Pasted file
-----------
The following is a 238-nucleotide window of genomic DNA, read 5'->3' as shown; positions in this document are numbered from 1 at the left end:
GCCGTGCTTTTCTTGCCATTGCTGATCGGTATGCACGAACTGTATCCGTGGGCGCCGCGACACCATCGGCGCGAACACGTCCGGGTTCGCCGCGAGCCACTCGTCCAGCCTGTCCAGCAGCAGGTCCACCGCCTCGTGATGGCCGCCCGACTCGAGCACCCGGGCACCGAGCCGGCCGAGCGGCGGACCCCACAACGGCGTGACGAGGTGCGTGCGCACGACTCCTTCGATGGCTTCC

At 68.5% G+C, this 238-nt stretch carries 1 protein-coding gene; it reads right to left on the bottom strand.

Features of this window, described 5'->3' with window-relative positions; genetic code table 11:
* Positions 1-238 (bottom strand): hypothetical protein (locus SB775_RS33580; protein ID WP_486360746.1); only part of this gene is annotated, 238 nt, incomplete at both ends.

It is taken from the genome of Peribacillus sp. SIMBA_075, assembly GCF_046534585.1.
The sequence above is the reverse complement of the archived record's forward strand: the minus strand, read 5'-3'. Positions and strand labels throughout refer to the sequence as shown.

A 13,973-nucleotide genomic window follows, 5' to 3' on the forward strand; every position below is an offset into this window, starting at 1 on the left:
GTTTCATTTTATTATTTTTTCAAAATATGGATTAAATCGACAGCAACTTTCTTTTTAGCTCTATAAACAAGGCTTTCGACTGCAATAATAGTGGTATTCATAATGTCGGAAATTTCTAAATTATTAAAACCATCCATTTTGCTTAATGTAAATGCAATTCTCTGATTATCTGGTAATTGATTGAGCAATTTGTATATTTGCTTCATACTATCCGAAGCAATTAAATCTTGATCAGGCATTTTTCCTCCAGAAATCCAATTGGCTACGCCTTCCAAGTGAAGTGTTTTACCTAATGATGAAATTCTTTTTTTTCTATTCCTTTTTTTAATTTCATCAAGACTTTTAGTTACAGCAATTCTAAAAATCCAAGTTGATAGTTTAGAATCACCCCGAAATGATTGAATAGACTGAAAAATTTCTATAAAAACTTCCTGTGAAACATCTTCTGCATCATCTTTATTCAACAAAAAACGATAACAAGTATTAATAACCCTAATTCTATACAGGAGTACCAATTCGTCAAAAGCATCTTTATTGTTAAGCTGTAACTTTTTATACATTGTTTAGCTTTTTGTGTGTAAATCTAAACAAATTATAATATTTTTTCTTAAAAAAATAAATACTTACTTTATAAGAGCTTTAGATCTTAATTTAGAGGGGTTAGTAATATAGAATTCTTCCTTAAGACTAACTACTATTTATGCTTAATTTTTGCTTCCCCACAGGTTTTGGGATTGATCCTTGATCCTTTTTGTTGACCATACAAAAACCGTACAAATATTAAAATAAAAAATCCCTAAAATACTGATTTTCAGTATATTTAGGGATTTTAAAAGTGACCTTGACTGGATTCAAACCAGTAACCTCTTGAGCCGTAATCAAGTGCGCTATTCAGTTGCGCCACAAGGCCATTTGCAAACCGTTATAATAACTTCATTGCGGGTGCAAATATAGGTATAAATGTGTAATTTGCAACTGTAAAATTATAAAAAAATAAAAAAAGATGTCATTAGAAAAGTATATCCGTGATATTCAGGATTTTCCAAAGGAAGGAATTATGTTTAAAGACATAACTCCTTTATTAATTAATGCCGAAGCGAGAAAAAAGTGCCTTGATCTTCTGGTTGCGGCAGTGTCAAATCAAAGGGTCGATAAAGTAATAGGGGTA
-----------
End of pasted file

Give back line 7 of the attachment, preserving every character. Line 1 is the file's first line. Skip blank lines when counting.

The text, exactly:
The sequence above is the reverse complement of the archived record's forward strand: the minus strand, read 5'-3'. Positions and strand labels throughout refer to the sequence as shown.